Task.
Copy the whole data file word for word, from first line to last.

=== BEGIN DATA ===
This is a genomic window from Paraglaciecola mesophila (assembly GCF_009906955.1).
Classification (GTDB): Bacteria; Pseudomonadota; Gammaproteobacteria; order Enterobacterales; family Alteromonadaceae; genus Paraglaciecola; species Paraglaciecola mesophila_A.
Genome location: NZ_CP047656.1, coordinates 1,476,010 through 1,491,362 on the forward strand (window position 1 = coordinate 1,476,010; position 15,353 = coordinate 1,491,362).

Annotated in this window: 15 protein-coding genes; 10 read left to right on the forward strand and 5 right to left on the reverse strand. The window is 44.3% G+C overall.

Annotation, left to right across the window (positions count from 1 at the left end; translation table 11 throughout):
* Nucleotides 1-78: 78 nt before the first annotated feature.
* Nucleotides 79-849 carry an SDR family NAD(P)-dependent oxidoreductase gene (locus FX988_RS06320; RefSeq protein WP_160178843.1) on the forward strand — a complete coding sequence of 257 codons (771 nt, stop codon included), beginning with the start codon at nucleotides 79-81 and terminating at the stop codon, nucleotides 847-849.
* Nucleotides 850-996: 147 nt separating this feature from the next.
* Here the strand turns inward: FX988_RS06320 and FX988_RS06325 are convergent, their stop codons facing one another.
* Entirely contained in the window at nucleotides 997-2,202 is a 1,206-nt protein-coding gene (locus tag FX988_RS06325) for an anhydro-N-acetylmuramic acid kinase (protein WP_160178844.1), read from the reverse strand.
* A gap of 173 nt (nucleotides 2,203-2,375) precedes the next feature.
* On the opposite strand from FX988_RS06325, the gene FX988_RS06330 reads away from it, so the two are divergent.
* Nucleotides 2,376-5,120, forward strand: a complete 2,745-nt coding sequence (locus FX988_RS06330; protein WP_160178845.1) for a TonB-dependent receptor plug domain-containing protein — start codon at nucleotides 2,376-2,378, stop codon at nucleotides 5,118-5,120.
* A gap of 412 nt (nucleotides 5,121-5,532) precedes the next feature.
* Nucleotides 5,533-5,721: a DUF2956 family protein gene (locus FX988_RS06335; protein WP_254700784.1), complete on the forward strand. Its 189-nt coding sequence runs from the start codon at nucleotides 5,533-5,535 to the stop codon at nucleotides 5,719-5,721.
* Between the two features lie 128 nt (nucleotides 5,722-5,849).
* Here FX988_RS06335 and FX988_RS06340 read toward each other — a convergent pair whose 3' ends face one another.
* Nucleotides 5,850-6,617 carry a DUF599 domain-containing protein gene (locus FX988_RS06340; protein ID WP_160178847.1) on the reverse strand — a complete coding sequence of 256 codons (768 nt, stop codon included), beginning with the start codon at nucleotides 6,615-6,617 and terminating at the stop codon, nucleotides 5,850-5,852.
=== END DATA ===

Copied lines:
This is a genomic window from Paraglaciecola mesophila (assembly GCF_009906955.1).
Classification (GTDB): Bacteria; Pseudomonadota; Gammaproteobacteria; order Enterobacterales; family Alteromonadaceae; genus Paraglaciecola; species Paraglaciecola mesophila_A.
Genome location: NZ_CP047656.1, coordinates 1,476,010 through 1,491,362 on the forward strand (window position 1 = coordinate 1,476,010; position 15,353 = coordinate 1,491,362).

Annotated in this window: 15 protein-coding genes; 10 read left to right on the forward strand and 5 right to left on the reverse strand. The window is 44.3% G+C overall.

Annotation, left to right across the window (positions count from 1 at the left end; translation table 11 throughout):
* Nucleotides 1-78: 78 nt before the first annotated feature.
* Nucleotides 79-849 carry an SDR family NAD(P)-dependent oxidoreductase gene (locus FX988_RS06320; RefSeq protein WP_160178843.1) on the forward strand — a complete coding sequence of 257 codons (771 nt, stop codon included), beginning with the start codon at nucleotides 79-81 and terminating at the stop codon, nucleotides 847-849.
* Nucleotides 850-996: 147 nt separating this feature from the next.
* Here the strand turns inward: FX988_RS06320 and FX988_RS06325 are convergent, their stop codons facing one another.
* Entirely contained in the window at nucleotides 997-2,202 is a 1,206-nt protein-coding gene (locus tag FX988_RS06325) for an anhydro-N-acetylmuramic acid kinase (protein WP_160178844.1), read from the reverse strand.
* A gap of 173 nt (nucleotides 2,203-2,375) precedes the next feature.
* On the opposite strand from FX988_RS06325, the gene FX988_RS06330 reads away from it, so the two are divergent.
* Nucleotides 2,376-5,120, forward strand: a complete 2,745-nt coding sequence (locus FX988_RS06330; protein WP_160178845.1) for a TonB-dependent receptor plug domain-containing protein — start codon at nucleotides 2,376-2,378, stop codon at nucleotides 5,118-5,120.
* A gap of 412 nt (nucleotides 5,121-5,532) precedes the next feature.
* Nucleotides 5,533-5,721: a DUF2956 family protein gene (locus FX988_RS06335; protein WP_254700784.1), complete on the forward strand. Its 189-nt coding sequence runs from the start codon at nucleotides 5,533-5,535 to the stop codon at nucleotides 5,719-5,721.
* Between the two features lie 128 nt (nucleotides 5,722-5,849).
* Here FX988_RS06335 and FX988_RS06340 read toward each other — a convergent pair whose 3' ends face one another.
* Nucleotides 5,850-6,617 carry a DUF599 domain-containing protein gene (locus FX988_RS06340; protein ID WP_160178847.1) on the reverse strand — a complete coding sequence of 256 codons (768 nt, stop codon included), beginning with the start codon at nucleotides 6,615-6,617 and terminating at the stop codon, nucleotides 5,850-5,852.